Hundreds of families are still in crisis mode after receiving “Do Not Drink” notices back in 2015, telling them their groundwater has been contaminated by toxic chemicals found in the leaking Duke Energy coal ash pond in Belmont, NC.
In spite of many families using only bottled water for drinking and cooking, many families are still getting sick and they don’t feel like the state is doing much to help.
Amy Brown is a mother of two young boys living just 1,000 feet from Duke Energy’s coal ash pond. She received the notice 2 years ago that informed her that her groundwater was laced with cancer-causing industrial chemicals such as hexavalent chromium.
“When we turn on the faucet, we turn on fear,” said Amy, who was told not to drink or cook with the contaminated water — but given no information about when the problem would be fixed or what to do in the meantime. After begging, pleading and finally even threatening Duke Energy, the company finally agreed to provide her family with bottled water. But nearly a year later, Amy’s family is still living off bottled water for drinking, cooking, and even brushing their teeth. And in the meantime, her repeated letters to our governor about the situation have gone unanswered.
In 2016 North Carolina’s top elected officials held a secret dinner meeting at his mansion in Raleigh with Duke Energy executives, their attorneys, and state environmental officials. Neither the state nor Duke Energy will say what was discussed at the secret meeting — but it just so happens that a short time later, the state reduced Duke Energy’s fine over leaking coal ash pits throughout North Carolina from $25 million for just one site, to $7 million for all 14 sites across the state. Meanwhile, the leaking coal ash pit next to Amy’s house was classified as “low priority” — an accurate description, Amy says, of how our state views her family.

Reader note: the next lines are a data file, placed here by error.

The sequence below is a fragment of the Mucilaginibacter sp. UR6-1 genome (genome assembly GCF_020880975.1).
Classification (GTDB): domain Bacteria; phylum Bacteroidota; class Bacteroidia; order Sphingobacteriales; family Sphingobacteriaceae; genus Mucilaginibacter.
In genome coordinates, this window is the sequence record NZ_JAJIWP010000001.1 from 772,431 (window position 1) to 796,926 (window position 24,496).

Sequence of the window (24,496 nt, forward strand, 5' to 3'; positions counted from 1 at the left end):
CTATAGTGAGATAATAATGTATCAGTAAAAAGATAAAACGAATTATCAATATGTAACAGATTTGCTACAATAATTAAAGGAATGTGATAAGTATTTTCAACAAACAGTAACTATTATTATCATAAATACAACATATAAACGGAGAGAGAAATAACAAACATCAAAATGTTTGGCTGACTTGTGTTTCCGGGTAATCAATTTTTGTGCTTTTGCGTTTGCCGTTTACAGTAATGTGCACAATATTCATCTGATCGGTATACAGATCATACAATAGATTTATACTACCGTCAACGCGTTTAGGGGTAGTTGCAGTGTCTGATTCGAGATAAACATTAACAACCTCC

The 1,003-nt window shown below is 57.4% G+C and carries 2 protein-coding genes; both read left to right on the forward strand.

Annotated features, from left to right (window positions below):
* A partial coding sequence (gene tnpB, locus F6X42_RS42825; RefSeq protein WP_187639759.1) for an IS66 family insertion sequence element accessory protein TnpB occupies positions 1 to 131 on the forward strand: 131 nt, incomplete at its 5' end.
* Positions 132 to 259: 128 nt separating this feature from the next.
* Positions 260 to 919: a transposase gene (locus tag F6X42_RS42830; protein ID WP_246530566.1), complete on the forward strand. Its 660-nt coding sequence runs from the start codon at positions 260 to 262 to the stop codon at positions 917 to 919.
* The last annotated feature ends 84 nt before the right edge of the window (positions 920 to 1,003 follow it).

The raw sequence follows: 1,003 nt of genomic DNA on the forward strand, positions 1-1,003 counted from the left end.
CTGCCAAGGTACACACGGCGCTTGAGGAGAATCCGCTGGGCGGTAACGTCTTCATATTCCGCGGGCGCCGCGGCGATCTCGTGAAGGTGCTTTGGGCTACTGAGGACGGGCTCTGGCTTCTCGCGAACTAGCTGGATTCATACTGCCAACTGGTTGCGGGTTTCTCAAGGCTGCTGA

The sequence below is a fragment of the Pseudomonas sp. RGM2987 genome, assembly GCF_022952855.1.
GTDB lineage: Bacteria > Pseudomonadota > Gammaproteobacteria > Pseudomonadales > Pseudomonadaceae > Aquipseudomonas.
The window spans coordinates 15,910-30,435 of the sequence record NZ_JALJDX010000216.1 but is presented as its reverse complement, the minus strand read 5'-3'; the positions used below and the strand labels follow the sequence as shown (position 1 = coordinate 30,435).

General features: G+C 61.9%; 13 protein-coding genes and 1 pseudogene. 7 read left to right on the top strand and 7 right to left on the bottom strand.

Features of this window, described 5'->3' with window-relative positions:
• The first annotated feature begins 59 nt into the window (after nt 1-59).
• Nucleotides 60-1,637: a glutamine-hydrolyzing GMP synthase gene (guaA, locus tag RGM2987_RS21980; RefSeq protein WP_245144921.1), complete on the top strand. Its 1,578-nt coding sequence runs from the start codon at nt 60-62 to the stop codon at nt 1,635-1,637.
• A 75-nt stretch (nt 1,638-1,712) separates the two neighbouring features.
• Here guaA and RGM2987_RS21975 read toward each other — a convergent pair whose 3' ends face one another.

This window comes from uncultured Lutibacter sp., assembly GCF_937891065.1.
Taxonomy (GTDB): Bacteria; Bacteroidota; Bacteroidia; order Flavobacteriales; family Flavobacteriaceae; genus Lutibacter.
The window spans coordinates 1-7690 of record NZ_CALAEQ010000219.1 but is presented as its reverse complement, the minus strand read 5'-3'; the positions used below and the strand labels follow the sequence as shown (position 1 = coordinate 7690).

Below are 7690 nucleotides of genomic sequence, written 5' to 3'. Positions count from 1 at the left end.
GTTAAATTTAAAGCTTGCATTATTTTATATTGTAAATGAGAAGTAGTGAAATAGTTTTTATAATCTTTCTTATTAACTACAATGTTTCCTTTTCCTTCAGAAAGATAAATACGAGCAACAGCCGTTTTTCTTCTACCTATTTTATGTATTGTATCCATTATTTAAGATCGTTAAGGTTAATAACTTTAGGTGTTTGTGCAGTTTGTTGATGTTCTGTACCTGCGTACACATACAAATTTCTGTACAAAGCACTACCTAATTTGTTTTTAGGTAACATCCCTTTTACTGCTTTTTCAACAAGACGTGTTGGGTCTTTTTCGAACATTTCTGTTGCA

Here’s Amy story:
Deb Baker is another Belmont resident who’s already lived off bottled water for over a year now. Her husband died in 2008 of a mysterious lung disease at the age of 46, despite being a non-smoker who had been perfectly healthy before they moved to Belmont. As her husband’s condition deteriorated, doctors told her the cause had to be environmental — but the source remained unknown until Deb received her own Do Not Drink notice years later.
“I definitely believe the coal ash had something to do with my husband’s lung disease,” said Deb, adding that some of her neighbors are showing the same symptoms as her husband.
Unfortunately, Amy and Deb’s stories are by no means unique. Over 400 families in more than a dozen communities across North Carolina have received these Do Not Drink notices, yet our state still refuses to publicly acknowledge their plight.
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